The lack of facilities in a national health-care system has resulted in the death of a newborn. Japan, whose system has been cited as a model for the United States to consider, has few medical facilities in their rural areas, and the lack of obstetricians led one couple to be turned away from eight hospitals when the mother-to-be went into labor:
Japan's health minister has pledged to address the shortage of doctors in the country after a woman in labour was turned away by eight hospitals.
A ninth hospital refused to admit her even after she miscarried in an ambulance and her baby died.
The woman, who was in the sixth month of her pregnancy, lived just three minutes away from a hospital.
But she was forced to travel 70km (45 miles) by ambulance looking for a facility that would admit her.
Actually, the ninth hospital initially agreed to accept the case. However, the ambulance crashed on the way, and the woman miscarried and the baby died. After they found out what happened, that hospital then refused to admit her.
It's not the first time this has happened. Last year, a pregnant woman died under similar circumstances, only in that case twenty hospitals refused to admit her. None of them had bed space available, and Japan has a nationwide shortage of physicians, particularly in specialties such as obstetrics.
Why the shortage? Specialization costs more money, and in the Japanese system, the compensation does not make it worthwhile. Overall, compensation and malpractice costs have driven people away from studying to be physicians and surgeons. This is similar to the issues that Britain has had in the transplant specialties, first reported three years ago. Viable organ donations went to waste because the UK doesn't have enough transplant surgeons.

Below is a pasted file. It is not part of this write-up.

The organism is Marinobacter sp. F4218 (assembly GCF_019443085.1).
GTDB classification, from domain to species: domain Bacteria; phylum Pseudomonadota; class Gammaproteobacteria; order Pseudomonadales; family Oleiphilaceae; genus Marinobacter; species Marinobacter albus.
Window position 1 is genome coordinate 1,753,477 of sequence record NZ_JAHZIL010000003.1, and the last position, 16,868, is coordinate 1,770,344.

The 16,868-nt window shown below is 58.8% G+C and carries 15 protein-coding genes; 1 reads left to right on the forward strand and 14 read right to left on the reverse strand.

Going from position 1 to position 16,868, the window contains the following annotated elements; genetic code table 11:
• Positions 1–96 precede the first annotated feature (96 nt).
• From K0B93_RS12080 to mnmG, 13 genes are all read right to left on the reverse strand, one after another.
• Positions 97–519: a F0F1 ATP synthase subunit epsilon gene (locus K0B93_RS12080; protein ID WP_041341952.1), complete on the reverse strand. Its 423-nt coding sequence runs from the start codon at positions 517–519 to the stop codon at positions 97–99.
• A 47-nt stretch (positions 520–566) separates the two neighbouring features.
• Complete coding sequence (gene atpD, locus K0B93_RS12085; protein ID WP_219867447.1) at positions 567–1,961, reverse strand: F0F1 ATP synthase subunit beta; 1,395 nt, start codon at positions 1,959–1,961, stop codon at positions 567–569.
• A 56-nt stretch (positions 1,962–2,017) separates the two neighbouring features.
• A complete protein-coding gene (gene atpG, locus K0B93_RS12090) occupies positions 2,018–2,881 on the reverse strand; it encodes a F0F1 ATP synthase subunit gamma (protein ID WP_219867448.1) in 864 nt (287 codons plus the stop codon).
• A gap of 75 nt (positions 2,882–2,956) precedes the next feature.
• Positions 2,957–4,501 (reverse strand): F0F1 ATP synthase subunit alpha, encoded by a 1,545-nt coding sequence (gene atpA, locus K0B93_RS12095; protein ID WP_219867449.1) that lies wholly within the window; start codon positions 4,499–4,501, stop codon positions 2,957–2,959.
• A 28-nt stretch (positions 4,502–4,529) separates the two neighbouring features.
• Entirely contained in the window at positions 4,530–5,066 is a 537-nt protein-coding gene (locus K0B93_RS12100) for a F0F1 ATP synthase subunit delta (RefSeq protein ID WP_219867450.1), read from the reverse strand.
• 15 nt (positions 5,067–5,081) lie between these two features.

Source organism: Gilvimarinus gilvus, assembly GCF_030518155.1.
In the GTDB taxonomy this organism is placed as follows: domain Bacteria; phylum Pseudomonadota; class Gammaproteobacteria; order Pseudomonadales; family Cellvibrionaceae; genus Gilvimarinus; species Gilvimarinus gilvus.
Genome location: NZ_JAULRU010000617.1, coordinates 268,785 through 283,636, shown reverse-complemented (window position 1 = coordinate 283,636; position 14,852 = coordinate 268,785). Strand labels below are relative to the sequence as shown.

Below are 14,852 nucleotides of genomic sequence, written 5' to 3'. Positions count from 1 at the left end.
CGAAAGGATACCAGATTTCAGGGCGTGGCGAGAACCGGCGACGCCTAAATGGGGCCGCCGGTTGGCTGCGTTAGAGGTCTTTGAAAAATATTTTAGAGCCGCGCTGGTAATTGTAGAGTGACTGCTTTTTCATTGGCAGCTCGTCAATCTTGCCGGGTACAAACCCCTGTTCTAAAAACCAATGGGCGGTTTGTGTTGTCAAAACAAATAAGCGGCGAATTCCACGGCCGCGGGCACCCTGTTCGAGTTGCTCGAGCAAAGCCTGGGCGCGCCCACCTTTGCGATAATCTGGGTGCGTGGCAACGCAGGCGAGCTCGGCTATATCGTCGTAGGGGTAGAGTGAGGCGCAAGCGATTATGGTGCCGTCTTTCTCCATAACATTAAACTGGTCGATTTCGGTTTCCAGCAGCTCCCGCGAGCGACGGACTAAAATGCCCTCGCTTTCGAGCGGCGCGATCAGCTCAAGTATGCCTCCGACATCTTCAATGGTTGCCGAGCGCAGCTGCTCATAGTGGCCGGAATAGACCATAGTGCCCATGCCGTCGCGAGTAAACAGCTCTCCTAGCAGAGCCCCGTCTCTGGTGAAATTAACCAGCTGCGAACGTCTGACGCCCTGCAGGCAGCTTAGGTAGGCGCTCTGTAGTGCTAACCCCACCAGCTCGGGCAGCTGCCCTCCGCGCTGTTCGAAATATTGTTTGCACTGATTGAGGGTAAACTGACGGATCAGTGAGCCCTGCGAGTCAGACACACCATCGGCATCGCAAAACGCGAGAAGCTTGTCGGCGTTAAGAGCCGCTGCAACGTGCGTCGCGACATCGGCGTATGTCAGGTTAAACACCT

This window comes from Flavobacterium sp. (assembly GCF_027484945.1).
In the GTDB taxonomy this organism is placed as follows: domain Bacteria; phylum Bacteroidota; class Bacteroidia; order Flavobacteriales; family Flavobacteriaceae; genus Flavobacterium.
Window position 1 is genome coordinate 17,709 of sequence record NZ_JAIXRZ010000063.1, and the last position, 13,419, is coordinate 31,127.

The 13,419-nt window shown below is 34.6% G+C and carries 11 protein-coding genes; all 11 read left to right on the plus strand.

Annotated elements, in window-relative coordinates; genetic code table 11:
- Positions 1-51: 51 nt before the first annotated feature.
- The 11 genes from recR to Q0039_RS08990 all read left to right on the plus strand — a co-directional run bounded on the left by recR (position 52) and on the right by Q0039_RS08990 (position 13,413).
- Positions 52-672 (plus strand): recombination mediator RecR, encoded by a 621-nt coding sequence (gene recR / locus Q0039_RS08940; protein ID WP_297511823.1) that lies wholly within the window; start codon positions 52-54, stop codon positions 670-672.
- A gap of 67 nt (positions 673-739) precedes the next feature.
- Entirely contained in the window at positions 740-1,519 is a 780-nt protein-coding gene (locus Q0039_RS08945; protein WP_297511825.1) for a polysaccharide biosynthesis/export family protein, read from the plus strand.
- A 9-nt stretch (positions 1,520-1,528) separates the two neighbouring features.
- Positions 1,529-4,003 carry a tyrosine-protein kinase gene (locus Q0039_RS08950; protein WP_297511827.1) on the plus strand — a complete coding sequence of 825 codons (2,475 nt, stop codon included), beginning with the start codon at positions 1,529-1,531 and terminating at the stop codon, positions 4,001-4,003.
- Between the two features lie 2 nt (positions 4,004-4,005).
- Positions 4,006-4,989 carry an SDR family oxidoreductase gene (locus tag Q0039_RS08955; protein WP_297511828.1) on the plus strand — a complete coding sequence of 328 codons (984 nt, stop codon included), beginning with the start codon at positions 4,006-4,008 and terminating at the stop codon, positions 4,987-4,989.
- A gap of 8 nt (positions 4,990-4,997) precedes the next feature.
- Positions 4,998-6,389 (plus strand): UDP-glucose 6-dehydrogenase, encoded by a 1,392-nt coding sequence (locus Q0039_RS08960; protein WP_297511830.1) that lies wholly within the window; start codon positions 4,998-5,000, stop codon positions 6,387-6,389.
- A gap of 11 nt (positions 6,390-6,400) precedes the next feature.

Japan has a somewhat different system than Britain or Canada. It allows for private insurers and facilities, but the government controls the market. It regulates prices, compensation, and the manner in which insurance operates. The effect is similar to that seen in other national health-care systems, which is that health care gets rationed through a mechanism other than patient choice. The NYU study claims that Japan has twice the beds per capita rate as the US, but that hardly explains these two instances of refusals. It also notes, probably more to the point, that Japan has one of the lowest physician per capita rates among industrialized nations, and that they spend less than seven minutes on an average for patient contacts (American doctors spend over 20 minutes).
Any system that allows a woman to die because 20 hospitals refused to treat her from lack of resources has serious problems. Any system that would refuse an emergency admission for a miscarriage in progress at nine separate facilities -- with an ambulance begging for assistance -- is not a model which we want to emulate here in the US.